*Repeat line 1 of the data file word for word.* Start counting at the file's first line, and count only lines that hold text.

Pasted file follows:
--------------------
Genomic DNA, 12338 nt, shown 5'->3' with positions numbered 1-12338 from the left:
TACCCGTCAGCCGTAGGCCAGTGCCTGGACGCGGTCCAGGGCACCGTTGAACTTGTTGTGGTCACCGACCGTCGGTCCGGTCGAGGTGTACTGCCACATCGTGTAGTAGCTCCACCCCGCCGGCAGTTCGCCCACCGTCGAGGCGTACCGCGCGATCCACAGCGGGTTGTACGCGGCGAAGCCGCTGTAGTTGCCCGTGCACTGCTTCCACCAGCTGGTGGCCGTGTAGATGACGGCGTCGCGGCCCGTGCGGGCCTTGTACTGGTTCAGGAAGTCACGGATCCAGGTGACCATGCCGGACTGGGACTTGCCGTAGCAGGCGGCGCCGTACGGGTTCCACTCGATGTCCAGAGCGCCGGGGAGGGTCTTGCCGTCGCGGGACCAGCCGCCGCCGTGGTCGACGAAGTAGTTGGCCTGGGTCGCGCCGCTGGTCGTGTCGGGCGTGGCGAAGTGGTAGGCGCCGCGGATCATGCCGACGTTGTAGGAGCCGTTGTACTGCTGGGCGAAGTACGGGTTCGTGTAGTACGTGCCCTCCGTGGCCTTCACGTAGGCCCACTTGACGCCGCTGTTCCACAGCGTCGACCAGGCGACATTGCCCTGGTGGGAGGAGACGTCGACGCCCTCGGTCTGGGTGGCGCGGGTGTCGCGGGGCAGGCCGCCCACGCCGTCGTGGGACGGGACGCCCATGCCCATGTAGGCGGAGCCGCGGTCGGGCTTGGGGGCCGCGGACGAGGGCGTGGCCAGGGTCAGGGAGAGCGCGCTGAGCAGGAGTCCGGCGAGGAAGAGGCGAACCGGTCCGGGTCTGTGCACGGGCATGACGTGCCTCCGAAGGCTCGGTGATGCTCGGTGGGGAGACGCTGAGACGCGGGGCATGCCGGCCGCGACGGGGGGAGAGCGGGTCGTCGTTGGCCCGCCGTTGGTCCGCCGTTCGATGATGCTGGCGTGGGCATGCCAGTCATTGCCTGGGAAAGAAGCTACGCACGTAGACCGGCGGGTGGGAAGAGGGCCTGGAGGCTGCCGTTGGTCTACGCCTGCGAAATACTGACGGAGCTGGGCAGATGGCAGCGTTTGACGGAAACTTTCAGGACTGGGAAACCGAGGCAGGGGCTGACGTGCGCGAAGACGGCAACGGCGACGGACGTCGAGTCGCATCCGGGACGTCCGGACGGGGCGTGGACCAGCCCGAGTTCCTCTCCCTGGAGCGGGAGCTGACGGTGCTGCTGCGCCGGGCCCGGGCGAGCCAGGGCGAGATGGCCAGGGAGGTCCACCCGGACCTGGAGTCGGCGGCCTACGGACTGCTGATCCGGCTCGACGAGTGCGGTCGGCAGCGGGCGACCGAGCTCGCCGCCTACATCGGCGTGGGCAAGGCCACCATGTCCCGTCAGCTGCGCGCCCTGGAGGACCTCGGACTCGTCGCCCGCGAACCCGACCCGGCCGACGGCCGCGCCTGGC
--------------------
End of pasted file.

Genomic DNA, 12338 nt, shown 5'->3' with positions numbered 1-12338 from the left: